The Biden/Harris ticket has been the source of a great deal of confusion during this campaign related to the candidates’ stances on the subject of hydraulic fracturing. Senator Kamala Harris firmly stated several times in the past that she is absolutely in favor of banning fracking, but has been attempting to walk all of that back in recent weeks as the polls have tightened in oil and gas states like Pennsylvania and Michigan.
Former Vice President Joe Biden, meanwhile, has been all over the place on this issue, promising repeatedly to ban fracking in whole or in part during the primary season, and more recently joining Harris’s efforts to modify that position in order to shore up his chances in those and other crucial swing states. Biden was asked the question again by an undecided voter during his CNN town hall appearance in Moosic, Pennsylvania this week, and again attempted to modify and clarify his position. Unfortunately, a reading of the transcript of that exchange doesn’t really clarify much at all.
Here is that transcript:
QUESTIONER: Good evening Mr. Vice President, Mr. Cooper. With the abundance of natural gas in northeast Pennsylvania. Do you support the continuation of fracking safely and with proper guidelines, of course, and growing the industry (garbled) additional jobs to our region?
BIDEN: Yes, I do. I do. In addition to that, we can provide for right now, as you know, for thousands of uncapped wells because a lot of companies gone out of business. Whether they’re gas or oil facilities, we can put to work right away 250,000 people from iron workers and other disciplines, making union wages. Capping those wells that are leaking methane and their danger to the community. And so, not only do I continue to support it.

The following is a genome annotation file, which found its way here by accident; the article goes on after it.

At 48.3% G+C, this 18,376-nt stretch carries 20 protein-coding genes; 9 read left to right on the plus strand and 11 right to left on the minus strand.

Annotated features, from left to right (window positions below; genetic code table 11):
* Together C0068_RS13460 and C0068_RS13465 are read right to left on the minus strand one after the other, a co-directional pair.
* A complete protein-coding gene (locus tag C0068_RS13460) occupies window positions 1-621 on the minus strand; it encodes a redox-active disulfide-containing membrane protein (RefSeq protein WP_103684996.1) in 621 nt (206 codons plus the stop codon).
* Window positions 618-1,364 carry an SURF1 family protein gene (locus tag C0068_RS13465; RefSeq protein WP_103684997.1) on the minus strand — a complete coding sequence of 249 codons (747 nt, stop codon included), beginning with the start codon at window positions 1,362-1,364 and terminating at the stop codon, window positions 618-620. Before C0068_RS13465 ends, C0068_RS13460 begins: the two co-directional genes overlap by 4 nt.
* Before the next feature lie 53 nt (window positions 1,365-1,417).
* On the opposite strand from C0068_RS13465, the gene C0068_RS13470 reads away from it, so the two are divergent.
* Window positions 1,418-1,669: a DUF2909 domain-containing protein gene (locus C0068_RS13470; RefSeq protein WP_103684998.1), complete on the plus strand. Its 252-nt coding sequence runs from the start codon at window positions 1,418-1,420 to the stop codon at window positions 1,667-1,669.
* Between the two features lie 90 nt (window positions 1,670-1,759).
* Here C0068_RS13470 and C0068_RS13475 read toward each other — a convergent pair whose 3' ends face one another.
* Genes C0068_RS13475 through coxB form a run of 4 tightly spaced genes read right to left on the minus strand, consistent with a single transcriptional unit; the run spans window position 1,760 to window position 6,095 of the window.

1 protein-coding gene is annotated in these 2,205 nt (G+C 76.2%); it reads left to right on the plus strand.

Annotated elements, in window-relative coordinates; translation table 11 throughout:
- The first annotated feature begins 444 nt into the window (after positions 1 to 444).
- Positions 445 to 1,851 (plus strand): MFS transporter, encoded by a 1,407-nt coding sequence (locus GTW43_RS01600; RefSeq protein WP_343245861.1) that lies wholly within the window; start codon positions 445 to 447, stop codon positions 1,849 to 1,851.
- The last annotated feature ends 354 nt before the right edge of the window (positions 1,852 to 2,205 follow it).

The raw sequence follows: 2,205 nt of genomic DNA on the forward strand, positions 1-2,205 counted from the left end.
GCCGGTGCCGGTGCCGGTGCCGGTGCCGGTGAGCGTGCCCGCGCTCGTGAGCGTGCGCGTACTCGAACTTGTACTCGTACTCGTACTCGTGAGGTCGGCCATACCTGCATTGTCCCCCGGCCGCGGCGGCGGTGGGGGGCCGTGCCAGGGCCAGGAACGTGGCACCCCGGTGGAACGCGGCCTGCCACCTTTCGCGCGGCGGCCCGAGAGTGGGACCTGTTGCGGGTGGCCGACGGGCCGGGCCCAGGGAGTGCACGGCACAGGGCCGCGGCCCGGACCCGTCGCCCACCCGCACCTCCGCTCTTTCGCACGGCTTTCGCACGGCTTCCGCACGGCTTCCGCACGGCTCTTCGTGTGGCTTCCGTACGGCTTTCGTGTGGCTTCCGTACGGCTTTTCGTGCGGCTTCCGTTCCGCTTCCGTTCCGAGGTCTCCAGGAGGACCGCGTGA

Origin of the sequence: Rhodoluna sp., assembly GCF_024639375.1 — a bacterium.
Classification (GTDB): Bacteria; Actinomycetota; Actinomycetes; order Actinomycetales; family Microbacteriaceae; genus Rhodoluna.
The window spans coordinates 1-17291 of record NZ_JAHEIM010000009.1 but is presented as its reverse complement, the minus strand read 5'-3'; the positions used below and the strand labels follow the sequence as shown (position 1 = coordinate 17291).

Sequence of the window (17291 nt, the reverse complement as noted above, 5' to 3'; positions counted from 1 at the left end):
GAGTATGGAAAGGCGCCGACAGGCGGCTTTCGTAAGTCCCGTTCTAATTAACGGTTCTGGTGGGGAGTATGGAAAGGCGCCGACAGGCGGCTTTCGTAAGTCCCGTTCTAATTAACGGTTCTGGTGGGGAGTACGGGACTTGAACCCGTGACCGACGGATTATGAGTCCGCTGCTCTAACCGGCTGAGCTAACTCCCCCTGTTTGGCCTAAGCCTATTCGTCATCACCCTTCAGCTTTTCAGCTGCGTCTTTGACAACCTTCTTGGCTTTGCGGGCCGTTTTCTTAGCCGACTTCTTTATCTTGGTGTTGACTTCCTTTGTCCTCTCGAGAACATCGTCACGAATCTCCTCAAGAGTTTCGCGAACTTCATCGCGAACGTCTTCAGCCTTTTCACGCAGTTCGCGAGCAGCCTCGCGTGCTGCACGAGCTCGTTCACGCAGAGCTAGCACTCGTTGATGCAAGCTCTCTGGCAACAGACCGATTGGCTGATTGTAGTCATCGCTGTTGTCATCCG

Jobs… it’s an important for this community. It’s important for Pennsylvania, and Ohio and other states. It’s an important … it’s an important business. And it’s … a lot of wages are involved in that. But beyond that, beyond that, we can also get people working now, capping the wells that are left uncapped right now across this region and all the way … there’s hundreds of thousands of them all across the nation. And that put a lot of people to work.
CNN HOST ANDERSON COOPER: Let me just follow up on that. You said you won’t ban fracking but did you wanted to gradually move away from it, ultimately. It sounds like to some that you’re trying to have it both ways that, that I mean, politically, it’s understandable why you might say that, but it — if fracking contributes to climate change, and climate change is an existential threat, why should it, fracking, continue at all?
BIDEN: Well, fracking has to continue because we have transition, we’re going to get to net zero emissions by 2050. And we’ll get to net zero power admissions by 2035. But there’s no rationale to eliminate right now fracking, number one. Number two, those jobs that are out there, whether it’s a IBW worker, or whether it’s an iron worker, or a steel worker.
What I’m proposing is that, you know, when Trump thinks about global warming, he thinks hoax. When I hear global warming, I think jobs. What I’m going to make sure we do is we could transition in a way for example. We’re going to build 500 — the reason why all these unions have endorsed me is that they know my position, that I’m going to make sure that we have 500,000 charging stations in our highways so we can all the electric car market, creating a million jobs and we can lead the world.
And in Detroit, we can lead the world and making sure we move to electric vehicles. As president of United States, I’ll have one of the largest fleets — we spent $600 billion a year federal money for federal contracts, I got to make sure they’re all those contracts are all products made in America, including the chain that provides for every one of those products.
I’m going to do away with the tax break that the President gave people who send jobs abroad, to make sure that if you in fact, have a contract, if you with taxpayers my money, you must use American products, you must buy American products, and you must not be in a position where you’re exporting. We have 25 — we have over 50% more people moving jobs overseas as a consequence of these contracts, so it’s all backwards. And this is going to provide a lot of good paying jobs for people in the trades.
I’m honestly not sure what any of that means, and it is doubtful that voters in oil and gas producing swing states like Pennsylvania, Michigan, New Mexico and Colorado are, either. Thus, the hundreds of thousands of individuals in those and other states whose jobs rely on fracking remaining legal will go to the polls in the coming weeks not really knowing where the Democratic ticket truly stands on the matter.